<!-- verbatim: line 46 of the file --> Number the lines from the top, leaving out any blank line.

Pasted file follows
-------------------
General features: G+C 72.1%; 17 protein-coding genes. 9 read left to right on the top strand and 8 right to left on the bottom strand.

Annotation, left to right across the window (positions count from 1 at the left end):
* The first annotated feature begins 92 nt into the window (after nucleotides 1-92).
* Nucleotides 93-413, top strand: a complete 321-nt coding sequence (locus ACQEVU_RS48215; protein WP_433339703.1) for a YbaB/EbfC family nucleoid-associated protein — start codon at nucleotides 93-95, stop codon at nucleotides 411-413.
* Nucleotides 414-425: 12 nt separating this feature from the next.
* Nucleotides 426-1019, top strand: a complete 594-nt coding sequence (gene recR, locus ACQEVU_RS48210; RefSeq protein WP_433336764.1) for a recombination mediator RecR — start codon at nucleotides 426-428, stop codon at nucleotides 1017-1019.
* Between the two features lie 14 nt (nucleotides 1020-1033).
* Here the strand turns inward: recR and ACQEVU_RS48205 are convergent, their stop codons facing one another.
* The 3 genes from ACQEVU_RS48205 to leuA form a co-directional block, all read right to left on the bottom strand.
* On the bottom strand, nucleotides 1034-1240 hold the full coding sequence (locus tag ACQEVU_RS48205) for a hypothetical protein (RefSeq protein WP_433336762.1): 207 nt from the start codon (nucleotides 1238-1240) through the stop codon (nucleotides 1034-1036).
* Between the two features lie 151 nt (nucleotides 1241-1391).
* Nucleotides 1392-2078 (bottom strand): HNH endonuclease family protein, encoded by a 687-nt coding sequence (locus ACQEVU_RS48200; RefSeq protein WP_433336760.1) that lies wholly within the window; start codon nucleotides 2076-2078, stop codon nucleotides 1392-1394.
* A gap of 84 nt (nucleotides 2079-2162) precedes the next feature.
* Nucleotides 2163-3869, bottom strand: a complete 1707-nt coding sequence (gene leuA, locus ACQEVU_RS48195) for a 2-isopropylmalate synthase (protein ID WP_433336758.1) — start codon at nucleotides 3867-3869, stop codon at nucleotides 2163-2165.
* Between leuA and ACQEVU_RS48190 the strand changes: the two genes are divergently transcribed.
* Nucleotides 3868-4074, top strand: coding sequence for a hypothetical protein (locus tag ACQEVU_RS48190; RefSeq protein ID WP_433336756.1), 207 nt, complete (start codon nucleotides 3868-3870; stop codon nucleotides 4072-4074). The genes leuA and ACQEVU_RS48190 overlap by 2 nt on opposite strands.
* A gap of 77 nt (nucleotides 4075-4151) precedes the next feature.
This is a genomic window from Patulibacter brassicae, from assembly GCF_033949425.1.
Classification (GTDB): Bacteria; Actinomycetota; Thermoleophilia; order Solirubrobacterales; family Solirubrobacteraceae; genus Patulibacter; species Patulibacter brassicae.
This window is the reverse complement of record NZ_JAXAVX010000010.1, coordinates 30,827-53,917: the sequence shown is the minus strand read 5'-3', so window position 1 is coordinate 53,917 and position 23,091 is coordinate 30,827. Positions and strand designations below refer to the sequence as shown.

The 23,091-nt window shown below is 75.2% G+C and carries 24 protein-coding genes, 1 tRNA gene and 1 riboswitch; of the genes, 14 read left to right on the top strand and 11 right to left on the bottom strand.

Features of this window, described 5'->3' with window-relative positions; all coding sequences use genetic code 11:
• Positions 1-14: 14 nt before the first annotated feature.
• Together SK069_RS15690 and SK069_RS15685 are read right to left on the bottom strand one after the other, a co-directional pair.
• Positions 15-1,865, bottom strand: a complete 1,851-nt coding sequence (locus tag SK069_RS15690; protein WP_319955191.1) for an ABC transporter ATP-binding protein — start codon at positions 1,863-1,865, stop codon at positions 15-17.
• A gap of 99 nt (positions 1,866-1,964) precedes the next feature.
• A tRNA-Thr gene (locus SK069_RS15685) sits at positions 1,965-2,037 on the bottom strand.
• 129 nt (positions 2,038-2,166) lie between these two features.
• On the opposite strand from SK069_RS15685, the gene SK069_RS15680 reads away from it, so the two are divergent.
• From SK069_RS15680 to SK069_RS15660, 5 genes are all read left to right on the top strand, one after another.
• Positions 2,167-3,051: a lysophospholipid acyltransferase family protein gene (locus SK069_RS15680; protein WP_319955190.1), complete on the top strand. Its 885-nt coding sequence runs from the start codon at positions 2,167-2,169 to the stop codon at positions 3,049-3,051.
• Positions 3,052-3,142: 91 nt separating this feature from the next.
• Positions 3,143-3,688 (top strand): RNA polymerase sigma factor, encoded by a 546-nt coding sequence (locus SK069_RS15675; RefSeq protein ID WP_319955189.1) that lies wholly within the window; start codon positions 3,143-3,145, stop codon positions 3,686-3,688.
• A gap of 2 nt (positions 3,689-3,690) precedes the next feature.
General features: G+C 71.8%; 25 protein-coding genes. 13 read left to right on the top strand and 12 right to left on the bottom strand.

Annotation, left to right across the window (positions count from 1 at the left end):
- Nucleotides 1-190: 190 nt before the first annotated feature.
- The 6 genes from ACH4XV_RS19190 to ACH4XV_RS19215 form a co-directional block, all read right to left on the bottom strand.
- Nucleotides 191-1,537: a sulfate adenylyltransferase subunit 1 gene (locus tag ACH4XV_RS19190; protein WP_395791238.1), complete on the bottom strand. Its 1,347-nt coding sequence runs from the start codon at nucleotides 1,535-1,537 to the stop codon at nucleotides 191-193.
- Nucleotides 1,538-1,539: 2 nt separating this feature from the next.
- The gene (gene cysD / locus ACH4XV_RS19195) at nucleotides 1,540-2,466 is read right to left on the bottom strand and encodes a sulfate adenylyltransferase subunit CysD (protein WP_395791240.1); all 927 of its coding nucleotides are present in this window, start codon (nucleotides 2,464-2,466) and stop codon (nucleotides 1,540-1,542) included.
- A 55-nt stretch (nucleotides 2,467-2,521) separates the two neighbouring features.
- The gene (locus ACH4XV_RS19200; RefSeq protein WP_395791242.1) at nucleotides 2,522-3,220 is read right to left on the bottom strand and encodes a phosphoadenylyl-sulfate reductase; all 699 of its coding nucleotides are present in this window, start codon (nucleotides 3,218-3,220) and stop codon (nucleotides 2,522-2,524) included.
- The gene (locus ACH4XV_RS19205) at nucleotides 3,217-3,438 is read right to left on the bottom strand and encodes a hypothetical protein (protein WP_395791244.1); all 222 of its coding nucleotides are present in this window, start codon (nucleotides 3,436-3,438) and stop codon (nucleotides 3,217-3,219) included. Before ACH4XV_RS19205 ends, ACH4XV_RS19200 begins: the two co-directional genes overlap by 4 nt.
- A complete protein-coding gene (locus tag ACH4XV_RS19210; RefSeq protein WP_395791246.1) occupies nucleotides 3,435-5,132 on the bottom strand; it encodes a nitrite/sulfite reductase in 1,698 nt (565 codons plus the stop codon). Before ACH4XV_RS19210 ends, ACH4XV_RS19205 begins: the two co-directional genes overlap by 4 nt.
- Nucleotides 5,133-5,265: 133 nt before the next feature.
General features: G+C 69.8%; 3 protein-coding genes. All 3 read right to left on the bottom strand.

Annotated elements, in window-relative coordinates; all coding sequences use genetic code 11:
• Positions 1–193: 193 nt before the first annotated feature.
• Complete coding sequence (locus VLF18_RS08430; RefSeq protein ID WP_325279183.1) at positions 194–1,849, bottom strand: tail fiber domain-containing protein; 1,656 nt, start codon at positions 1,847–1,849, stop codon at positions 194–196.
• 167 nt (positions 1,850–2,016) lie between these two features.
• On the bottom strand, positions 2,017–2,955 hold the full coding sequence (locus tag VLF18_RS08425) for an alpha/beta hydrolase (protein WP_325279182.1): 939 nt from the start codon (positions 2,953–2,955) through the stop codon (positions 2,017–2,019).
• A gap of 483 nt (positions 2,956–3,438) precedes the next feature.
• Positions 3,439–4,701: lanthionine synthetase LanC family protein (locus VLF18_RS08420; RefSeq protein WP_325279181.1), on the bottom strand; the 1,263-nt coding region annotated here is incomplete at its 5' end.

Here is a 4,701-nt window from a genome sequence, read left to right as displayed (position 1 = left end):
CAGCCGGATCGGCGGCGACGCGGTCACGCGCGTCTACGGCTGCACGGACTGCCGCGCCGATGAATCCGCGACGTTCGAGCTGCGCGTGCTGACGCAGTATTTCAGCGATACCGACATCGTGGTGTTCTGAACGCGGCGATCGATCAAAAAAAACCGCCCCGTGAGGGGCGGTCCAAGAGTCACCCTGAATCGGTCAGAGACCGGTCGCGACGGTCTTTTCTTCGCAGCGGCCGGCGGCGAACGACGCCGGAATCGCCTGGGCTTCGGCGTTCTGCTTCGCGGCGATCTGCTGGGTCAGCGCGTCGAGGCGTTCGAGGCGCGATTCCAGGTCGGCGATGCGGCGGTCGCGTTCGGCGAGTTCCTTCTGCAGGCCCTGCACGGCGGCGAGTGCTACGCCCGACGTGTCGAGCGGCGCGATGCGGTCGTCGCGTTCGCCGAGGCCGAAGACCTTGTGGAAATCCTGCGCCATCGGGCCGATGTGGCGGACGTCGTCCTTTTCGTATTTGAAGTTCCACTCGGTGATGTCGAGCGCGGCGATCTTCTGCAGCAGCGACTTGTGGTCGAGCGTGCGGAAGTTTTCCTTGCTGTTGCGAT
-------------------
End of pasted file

- Nucleotides 5,133-5,265: 133 nt before the next feature.